5 things about new Brazil national football coach Dunga

Brazil's new manager Dunga arrives at a news conference in Rio de Janeiro on July 22, 2014. -- PHOTO: REUTERS
Brazil's new manager Dunga arrives at a news conference in Rio de Janeiro on July 22, 2014. -- PHOTO: REUTERS

A week after the World Cup Finals ended, Brazil have appointed their former national captain and one-time former coach Dunga to replace Luiz Felipe Scolari. The 50-year-old will be responsible for lifting Brazil from their humiliating 1-7 World Cup semi-final defeat by eventual winners Germany, in time for a successful Copa America title assault and qualification for the 2018 Russia World Cup.

A familiar name for those who have followed the exploits of the Brazilian national team since the 1990s, here are five interesting facts about the Selecao's new coach.

1. His nickname means Dopey

Dunga's full name is Carlos Caetano Bledorn Verri. His nickname is derived from the Portuguese translation of Dopey, a dwarf from the Disney version of the Snow White tale, and was given to him by his uncle due to his short height during his childhood. It was believed that he would be a short adult and the nickname remained in use even after he grew up to be a 1.76m-tall footballer.

2. He played 91 times for Brazil

His international career began in 1983 at the u-20 World Cup. Dunga captained the young Brazilian squad, winning the tournament against Argentina in the final. A year later, he helped Brazil to win a silver medal at the 1984 Olympics in Los Angeles. Dunga then started to get calls for Brazil's main squad, winning the 1989 Copa America by defeating Uruguay at the Maracana Stadium.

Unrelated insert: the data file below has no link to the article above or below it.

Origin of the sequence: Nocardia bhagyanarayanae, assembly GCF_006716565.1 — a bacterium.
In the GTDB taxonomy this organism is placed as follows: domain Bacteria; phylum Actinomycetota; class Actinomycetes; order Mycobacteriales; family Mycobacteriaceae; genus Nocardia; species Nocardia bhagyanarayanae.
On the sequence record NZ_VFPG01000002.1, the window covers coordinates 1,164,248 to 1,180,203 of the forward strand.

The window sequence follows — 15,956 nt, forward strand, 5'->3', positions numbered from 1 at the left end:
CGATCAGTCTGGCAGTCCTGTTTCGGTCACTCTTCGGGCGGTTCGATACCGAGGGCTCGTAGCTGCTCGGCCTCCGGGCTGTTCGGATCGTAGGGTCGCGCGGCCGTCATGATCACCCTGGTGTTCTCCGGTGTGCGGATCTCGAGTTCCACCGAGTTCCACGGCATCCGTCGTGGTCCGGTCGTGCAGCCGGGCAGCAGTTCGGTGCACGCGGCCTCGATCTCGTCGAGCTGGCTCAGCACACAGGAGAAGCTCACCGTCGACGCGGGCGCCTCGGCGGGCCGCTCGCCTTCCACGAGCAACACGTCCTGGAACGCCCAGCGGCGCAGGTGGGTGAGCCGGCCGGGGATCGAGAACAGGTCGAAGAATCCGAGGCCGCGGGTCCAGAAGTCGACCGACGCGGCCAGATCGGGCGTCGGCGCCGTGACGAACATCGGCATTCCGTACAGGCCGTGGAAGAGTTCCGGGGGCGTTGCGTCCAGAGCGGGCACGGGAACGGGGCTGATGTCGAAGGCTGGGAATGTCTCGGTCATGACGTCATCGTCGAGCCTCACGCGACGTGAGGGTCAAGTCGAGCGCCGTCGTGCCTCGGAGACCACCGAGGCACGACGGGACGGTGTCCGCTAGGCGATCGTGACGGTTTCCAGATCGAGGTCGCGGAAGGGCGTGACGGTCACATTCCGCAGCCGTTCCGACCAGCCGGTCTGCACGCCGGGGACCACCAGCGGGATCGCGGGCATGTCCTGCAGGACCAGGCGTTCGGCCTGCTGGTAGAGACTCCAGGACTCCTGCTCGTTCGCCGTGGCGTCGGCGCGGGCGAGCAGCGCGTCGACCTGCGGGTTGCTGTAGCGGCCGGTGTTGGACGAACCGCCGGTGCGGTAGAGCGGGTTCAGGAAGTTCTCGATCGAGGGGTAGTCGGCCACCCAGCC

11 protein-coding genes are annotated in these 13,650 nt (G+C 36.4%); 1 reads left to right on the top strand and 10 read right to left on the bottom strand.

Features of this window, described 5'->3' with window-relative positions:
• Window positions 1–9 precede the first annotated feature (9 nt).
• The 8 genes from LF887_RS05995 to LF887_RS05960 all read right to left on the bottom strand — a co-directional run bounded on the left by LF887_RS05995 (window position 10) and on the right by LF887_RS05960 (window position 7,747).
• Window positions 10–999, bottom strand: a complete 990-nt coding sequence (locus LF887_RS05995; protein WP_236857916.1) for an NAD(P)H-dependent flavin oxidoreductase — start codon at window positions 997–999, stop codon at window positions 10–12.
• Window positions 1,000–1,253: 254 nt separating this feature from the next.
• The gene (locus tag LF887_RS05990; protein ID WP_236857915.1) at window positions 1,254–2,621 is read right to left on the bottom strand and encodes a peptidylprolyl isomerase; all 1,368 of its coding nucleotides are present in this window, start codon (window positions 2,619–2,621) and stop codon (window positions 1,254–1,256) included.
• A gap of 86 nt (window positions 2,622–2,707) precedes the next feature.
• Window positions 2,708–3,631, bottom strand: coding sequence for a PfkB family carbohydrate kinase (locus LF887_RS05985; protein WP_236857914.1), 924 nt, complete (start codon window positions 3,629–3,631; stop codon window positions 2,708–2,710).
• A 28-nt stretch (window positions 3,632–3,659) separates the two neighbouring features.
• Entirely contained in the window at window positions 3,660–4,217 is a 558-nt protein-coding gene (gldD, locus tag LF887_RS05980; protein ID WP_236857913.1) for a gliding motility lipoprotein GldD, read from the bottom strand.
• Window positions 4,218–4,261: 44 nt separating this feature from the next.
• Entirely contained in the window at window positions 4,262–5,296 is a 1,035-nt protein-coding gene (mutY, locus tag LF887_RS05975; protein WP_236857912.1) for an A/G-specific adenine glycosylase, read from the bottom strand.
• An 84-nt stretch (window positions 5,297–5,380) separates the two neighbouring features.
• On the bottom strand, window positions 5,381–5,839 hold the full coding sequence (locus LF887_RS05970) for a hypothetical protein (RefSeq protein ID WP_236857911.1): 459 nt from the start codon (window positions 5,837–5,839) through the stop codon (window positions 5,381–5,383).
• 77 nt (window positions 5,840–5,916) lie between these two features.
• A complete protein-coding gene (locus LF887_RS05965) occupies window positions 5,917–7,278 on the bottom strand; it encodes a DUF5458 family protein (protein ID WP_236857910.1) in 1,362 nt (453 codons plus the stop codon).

In 1990, he was a starter for Brazil at the World Cup 1990. After a lacklustre tournament, Dunga was held responsible, more so than his teammates for the worst campaign at a World Cup since 1966. In the following years, he would be consistently targeted by Brazilian press due to his supposedly thuggish style of playing. This period in Brazil's football history was called "Era Dunga", as according to fans and journalists he symbolised the less than thrilling, slow, and defensive style of the team.

In spite of that, Brazil's new coach Carlos Alberto Parreira kept Dunga as one of the starting XI throughout the 1994 World Cup Qualifiers and Finals. Raí actually started the 1994 World Cup as Brazilian captain but after being allegedly responsible for Brazil's poor performances, he was dropped altogether for Mazinho. Dunga took the captaincy and went on to lift the trophy.

Four years later, although playing in the lower standard J. League in Japan, he captained Brazil once more to the World Cup final where they lost 0-3 to France.

3. He scored only six times for Brazil

He scored once in each of these years: 1987, 1990, 1993, 1994, 1995 and 1997.

4. He turned down the national coaching job in 2000

Dunga was one of those considered to replace Vanderlei Luxemburgo in 2000 as the Brazilian national coach, but refused the offer because he disliked the way in which the Brazilian Football Confederation (CBF) was organised and managed.

On July 24, 2006, however, Dunga was named as the new national coach of the Brazilian national team as a replacement for Carlos Alberto Parreira, even though he had no prior coaching experience at professional level. However, he made an impressive start with Brazil, winning four of his first five matches.

At the 2010 Fifa World Cup, Brazil made it to the quarter finals where they suffered a 2–1 loss to the Netherlands after having led the game 1–0. After Brazil's exit from the competition, Dunga announced he would stand down as coach, but ended up being dismissed by CBF on July 24, 2010.

5. He's a football pragmatist, not a romantic

Immediately upon his re-appointment as Brazil head coach, Dunga said that, however much football evolves, certain truisms cannot be controverted. “Every coach begins by organising things from the back,” he bluntly asserted.

“Germany were always organised,” he added of the World Cup winners, the clear implication being that defensive organisation is a first building block for success – not fancy footwork 40 metres out.